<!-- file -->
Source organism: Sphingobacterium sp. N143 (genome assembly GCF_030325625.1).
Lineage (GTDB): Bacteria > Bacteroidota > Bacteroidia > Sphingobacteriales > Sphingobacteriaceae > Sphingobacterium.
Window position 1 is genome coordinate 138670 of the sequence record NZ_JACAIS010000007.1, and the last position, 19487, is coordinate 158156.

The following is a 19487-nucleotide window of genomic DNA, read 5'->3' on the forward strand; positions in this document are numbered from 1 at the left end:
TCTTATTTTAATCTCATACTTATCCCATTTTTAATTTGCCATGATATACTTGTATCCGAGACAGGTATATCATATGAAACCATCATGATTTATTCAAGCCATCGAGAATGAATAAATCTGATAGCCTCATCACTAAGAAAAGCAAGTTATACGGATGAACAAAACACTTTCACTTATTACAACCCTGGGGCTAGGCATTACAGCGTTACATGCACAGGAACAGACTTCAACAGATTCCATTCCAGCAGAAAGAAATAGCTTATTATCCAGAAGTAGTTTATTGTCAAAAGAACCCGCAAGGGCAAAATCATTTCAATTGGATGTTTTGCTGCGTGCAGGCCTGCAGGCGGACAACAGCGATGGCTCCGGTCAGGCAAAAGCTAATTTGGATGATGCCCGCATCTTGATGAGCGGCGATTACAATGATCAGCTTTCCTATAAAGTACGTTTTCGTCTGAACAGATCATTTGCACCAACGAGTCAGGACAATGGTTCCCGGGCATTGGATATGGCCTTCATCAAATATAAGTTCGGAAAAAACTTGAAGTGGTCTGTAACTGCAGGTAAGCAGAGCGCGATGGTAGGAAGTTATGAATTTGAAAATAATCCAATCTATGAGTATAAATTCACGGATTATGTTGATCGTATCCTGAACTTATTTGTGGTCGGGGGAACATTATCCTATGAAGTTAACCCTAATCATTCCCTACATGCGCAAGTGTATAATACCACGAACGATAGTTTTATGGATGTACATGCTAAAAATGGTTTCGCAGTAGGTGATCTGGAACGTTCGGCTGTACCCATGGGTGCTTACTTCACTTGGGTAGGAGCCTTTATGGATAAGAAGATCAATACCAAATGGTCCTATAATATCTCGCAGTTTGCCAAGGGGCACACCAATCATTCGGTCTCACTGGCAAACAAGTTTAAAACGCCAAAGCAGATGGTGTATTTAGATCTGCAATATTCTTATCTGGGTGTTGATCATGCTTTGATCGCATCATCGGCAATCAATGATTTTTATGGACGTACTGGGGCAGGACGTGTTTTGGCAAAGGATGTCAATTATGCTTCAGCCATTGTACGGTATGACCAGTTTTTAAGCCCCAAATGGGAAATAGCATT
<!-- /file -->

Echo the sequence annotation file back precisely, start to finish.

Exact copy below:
Source organism: Sphingobacterium sp. N143 (genome assembly GCF_030325625.1).
Lineage (GTDB): Bacteria > Bacteroidota > Bacteroidia > Sphingobacteriales > Sphingobacteriaceae > Sphingobacterium.
Window position 1 is genome coordinate 138670 of the sequence record NZ_JACAIS010000007.1, and the last position, 19487, is coordinate 158156.

The following is a 19487-nucleotide window of genomic DNA, read 5'->3' on the forward strand; positions in this document are numbered from 1 at the left end:
TCTTATTTTAATCTCATACTTATCCCATTTTTAATTTGCCATGATATACTTGTATCCGAGACAGGTATATCATATGAAACCATCATGATTTATTCAAGCCATCGAGAATGAATAAATCTGATAGCCTCATCACTAAGAAAAGCAAGTTATACGGATGAACAAAACACTTTCACTTATTACAACCCTGGGGCTAGGCATTACAGCGTTACATGCACAGGAACAGACTTCAACAGATTCCATTCCAGCAGAAAGAAATAGCTTATTATCCAGAAGTAGTTTATTGTCAAAAGAACCCGCAAGGGCAAAATCATTTCAATTGGATGTTTTGCTGCGTGCAGGCCTGCAGGCGGACAACAGCGATGGCTCCGGTCAGGCAAAAGCTAATTTGGATGATGCCCGCATCTTGATGAGCGGCGATTACAATGATCAGCTTTCCTATAAAGTACGTTTTCGTCTGAACAGATCATTTGCACCAACGAGTCAGGACAATGGTTCCCGGGCATTGGATATGGCCTTCATCAAATATAAGTTCGGAAAAAACTTGAAGTGGTCTGTAACTGCAGGTAAGCAGAGCGCGATGGTAGGAAGTTATGAATTTGAAAATAATCCAATCTATGAGTATAAATTCACGGATTATGTTGATCGTATCCTGAACTTATTTGTGGTCGGGGGAACATTATCCTATGAAGTTAACCCTAATCATTCCCTACATGCGCAAGTGTATAATACCACGAACGATAGTTTTATGGATGTACATGCTAAAAATGGTTTCGCAGTAGGTGATCTGGAACGTTCGGCTGTACCCATGGGTGCTTACTTCACTTGGGTAGGAGCCTTTATGGATAAGAAGATCAATACCAAATGGTCCTATAATATCTCGCAGTTTGCCAAGGGGCACACCAATCATTCGGTCTCACTGGCAAACAAGTTTAAAACGCCAAAGCAGATGGTGTATTTAGATCTGCAATATTCTTATCTGGGTGTTGATCATGCTTTGATCGCATCATCGGCAATCAATGATTTTTATGGACGTACTGGGGCAGGACGTGTTTTGGCAAAGGATGTCAATTATGCTTCAGCCATTGTACGGTATGACCAGTTTTTAAGCCCCAAATGGGAAATAGCATT